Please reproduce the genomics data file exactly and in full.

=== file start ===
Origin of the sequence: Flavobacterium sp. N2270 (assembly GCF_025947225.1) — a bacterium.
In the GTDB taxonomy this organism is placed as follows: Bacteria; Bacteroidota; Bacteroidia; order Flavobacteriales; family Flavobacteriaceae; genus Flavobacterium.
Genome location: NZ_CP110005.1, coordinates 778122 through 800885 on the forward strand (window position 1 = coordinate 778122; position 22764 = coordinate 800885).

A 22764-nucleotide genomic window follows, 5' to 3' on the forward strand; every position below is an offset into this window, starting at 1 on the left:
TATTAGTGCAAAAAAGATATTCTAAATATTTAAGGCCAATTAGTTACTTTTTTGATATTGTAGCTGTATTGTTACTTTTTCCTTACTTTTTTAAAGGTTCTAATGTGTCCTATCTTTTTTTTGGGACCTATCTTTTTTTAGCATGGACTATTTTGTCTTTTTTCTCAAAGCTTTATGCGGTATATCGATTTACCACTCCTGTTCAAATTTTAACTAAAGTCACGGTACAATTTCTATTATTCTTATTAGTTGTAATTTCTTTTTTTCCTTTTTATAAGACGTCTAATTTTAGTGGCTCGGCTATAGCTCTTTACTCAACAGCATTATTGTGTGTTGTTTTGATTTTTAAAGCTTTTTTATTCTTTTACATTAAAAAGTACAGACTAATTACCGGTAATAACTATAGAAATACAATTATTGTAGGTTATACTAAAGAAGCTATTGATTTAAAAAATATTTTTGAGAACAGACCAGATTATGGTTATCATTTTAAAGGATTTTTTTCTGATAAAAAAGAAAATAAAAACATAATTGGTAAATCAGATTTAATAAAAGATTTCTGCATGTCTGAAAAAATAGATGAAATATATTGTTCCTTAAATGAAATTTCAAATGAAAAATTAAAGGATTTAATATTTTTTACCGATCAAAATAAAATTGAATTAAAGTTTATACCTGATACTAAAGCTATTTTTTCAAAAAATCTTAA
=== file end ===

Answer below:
Origin of the sequence: Flavobacterium sp. N2270 (assembly GCF_025947225.1) — a bacterium.
In the GTDB taxonomy this organism is placed as follows: Bacteria; Bacteroidota; Bacteroidia; order Flavobacteriales; family Flavobacteriaceae; genus Flavobacterium.
Genome location: NZ_CP110005.1, coordinates 778122 through 800885 on the forward strand (window position 1 = coordinate 778122; position 22764 = coordinate 800885).

A 22764-nucleotide genomic window follows, 5' to 3' on the forward strand; every position below is an offset into this window, starting at 1 on the left:
TATTAGTGCAAAAAAGATATTCTAAATATTTAAGGCCAATTAGTTACTTTTTTGATATTGTAGCTGTATTGTTACTTTTTCCTTACTTTTTTAAAGGTTCTAATGTGTCCTATCTTTTTTTTGGGACCTATCTTTTTTTAGCATGGACTATTTTGTCTTTTTTCTCAAAGCTTTATGCGGTATATCGATTTACCACTCCTGTTCAAATTTTAACTAAAGTCACGGTACAATTTCTATTATTCTTATTAGTTGTAATTTCTTTTTTTCCTTTTTATAAGACGTCTAATTTTAGTGGCTCGGCTATAGCTCTTTACTCAACAGCATTATTGTGTGTTGTTTTGATTTTTAAAGCTTTTTTATTCTTTTACATTAAAAAGTACAGACTAATTACCGGTAATAACTATAGAAATACAATTATTGTAGGTTATACTAAAGAAGCTATTGATTTAAAAAATATTTTTGAGAACAGACCAGATTATGGTTATCATTTTAAAGGATTTTTTTCTGATAAAAAAGAAAATAAAAACATAATTGGTAAATCAGATTTAATAAAAGATTTCTGCATGTCTGAAAAAATAGATGAAATATATTGTTCCTTAAATGAAATTTCAAATGAAAAATTAAAGGATTTAATATTTTTTACCGATCAAAATAAAATTGAATTAAAGTTTATACCTGATACTAAAGCTATTTTTTCAAAAAATCTTAA